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Making mathematics on paper : constructing representations of stories about related linear functions
Abstract
This dissertation takes up the problem of applied quantitative inference as a central question for cognitive science, asking what must happen during problem solving for people to obtain a meaningful and effective representation of the problem. The core of the dissertation reports exploratory empirical studies that seek to answer the descriptive question of how quantitative inferences are generated, pursued, and evaluated by problem solvers with different mathematical backgrounds. These are framed against a controversy, described in Chapter 2, over the theoretical and empirical validity of current cognitive science accounts of problems, solutions, knowledge, and competent human activity outside of laboratory or school settings.
Chapter 3 describes a written protocol study of algebra story problem solving among advanced undergraduates in computer science. A relatively openended interpretive framework for "problemsolving episodes" is developed and applied to their written solution attempts. The resulting description of problemsolving activities gives a surprising image of competence among an important occupational target for standard mathematics instruction.
Chapter 4 follows these results into detailed verbal problemsolving interviews with algebra students and teachers. These provide a comparison across settings and levels of competence for the same set of problems. The results corroborate similar generative activities outside the standard formalism of algebra across levels of competence. Notable among these nonalgebraic problemsolving activities are "modelbased reasoning tactics," in which people reason about quantitative relations in terms of the dimensional structure of functional relations described in the problem. These tactics support different activities within surrounding solution attempts and usually describe "states" in the problem's situational structure.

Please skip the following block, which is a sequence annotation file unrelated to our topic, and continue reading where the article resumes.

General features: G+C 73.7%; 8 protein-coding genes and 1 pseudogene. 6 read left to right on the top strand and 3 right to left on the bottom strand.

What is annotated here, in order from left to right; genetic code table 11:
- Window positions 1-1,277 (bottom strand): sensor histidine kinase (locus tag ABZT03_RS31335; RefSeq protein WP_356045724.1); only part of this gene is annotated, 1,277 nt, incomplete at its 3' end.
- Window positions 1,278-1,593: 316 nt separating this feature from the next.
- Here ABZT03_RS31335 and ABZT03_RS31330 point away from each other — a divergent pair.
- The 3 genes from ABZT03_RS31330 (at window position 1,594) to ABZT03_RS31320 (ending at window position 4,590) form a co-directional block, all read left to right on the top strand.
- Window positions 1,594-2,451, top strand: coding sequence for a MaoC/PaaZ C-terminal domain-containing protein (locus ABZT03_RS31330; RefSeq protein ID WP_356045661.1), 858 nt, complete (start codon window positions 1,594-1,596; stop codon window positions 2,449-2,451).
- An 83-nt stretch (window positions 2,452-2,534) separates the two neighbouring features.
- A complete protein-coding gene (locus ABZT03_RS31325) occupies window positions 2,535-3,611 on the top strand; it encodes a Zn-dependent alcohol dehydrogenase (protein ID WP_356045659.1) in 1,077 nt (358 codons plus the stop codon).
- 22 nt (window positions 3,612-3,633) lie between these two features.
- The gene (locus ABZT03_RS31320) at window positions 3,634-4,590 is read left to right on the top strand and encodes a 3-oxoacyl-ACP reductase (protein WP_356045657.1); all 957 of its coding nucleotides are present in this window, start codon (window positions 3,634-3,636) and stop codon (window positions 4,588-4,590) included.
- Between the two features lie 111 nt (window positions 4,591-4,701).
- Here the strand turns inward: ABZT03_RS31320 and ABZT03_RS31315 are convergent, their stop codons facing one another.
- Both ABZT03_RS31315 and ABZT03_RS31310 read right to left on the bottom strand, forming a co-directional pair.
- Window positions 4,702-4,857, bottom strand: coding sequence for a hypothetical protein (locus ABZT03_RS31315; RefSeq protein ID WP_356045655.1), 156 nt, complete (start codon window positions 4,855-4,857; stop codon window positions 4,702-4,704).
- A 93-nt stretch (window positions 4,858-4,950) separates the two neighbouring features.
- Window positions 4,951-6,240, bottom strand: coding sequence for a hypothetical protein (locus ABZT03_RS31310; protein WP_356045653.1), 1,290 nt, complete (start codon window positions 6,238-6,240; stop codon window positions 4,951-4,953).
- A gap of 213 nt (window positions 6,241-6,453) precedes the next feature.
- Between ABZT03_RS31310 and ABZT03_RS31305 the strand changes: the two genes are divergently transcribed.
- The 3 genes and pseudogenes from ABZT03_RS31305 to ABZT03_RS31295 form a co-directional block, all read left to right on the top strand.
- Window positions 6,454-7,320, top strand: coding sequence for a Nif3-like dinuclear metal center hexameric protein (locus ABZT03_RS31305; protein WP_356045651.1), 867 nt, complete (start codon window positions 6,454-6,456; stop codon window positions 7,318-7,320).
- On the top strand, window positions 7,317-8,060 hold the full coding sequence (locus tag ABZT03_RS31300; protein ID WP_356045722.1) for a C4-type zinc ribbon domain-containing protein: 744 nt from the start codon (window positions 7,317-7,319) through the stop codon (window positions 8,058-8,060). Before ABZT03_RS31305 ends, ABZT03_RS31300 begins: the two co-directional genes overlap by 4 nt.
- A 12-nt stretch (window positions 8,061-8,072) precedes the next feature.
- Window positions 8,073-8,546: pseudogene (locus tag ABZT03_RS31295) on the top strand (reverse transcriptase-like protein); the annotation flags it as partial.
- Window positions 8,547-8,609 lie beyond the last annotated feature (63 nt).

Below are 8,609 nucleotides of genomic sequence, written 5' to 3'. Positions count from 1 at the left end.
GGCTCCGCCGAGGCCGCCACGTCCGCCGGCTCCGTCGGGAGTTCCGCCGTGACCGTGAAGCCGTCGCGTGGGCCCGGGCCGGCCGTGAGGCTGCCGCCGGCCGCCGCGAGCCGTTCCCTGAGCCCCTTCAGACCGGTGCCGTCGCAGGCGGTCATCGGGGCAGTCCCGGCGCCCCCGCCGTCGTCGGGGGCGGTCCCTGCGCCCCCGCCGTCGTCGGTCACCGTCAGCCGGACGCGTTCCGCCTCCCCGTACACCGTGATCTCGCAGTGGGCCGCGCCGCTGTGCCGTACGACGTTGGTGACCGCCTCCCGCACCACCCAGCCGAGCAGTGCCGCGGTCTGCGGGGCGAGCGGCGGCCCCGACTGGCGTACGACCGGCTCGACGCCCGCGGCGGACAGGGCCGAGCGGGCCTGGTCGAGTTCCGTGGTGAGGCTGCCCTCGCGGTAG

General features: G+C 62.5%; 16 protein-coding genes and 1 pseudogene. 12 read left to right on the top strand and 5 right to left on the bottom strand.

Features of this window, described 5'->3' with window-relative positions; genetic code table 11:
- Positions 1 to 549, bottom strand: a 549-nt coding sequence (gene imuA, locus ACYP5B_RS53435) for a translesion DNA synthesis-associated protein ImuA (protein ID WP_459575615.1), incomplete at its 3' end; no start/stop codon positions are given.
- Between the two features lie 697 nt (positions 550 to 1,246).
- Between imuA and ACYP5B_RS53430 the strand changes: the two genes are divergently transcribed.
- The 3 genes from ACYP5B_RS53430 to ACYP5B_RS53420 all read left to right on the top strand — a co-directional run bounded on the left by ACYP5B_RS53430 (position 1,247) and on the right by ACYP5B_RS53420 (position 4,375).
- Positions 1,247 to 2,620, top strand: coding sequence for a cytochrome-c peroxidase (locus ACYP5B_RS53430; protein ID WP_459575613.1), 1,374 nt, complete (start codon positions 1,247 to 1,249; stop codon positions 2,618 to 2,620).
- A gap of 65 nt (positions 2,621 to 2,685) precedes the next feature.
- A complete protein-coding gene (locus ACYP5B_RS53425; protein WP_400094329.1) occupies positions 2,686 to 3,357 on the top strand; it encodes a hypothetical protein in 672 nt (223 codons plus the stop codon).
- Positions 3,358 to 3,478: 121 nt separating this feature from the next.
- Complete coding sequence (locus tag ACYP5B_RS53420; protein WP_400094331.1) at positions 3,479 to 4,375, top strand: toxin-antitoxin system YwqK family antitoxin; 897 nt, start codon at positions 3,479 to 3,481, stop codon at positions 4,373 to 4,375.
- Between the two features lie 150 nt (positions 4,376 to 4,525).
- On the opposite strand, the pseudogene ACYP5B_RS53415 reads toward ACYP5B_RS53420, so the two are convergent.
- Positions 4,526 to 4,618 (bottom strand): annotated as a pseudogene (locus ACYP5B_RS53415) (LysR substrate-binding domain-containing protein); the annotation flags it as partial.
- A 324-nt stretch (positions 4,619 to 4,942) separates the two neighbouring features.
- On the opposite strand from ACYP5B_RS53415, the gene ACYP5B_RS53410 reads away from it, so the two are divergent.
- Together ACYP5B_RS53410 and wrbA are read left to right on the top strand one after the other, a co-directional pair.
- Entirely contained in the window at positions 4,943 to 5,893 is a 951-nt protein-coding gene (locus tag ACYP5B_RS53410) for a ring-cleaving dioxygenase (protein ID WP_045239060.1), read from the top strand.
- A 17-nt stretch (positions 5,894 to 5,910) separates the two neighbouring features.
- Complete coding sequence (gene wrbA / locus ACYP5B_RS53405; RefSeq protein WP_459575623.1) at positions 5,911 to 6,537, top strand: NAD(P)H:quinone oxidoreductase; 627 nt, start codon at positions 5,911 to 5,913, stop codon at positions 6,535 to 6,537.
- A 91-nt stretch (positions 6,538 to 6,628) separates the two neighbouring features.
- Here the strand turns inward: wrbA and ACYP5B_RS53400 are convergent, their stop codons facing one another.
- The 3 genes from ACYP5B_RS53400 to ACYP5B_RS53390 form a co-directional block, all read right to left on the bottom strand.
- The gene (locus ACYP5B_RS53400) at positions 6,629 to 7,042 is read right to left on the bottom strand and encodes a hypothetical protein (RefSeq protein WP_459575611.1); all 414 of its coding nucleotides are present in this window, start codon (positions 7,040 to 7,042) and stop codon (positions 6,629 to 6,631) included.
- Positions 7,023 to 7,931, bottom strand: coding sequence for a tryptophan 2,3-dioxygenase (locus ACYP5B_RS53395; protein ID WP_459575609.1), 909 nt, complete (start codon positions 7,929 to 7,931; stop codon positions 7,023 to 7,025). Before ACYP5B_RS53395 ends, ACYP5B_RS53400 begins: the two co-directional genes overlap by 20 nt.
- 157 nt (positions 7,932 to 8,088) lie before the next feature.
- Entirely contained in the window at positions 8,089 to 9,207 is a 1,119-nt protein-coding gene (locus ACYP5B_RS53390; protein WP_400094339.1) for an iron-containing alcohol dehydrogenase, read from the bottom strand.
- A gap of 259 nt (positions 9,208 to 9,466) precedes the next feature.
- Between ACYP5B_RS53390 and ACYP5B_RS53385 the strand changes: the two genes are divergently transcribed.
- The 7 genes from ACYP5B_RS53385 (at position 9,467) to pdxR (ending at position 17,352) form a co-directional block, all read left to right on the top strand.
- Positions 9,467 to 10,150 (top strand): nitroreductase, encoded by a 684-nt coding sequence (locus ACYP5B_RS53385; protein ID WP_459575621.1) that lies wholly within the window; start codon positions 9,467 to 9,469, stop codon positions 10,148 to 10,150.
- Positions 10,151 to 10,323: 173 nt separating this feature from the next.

Chapter 5 holds these activities accountable to local combinations of notation and quantity, reinterpreting results for modelbased reasoning in an ecological analysis of material designs for constructing and evaluating quantitative inferences. This analysis brings forward important relations between what material designs afford problem solvers and the complexity of episodic structure observed in their solution attempts. The dissertation closes with a reappraisal of the relationship between knowledge, person, and setting and, I will argue, puts us on a more promising track for a descriptively adequate theoretical account of constructing mathematical representations that support applied quantitative inference.
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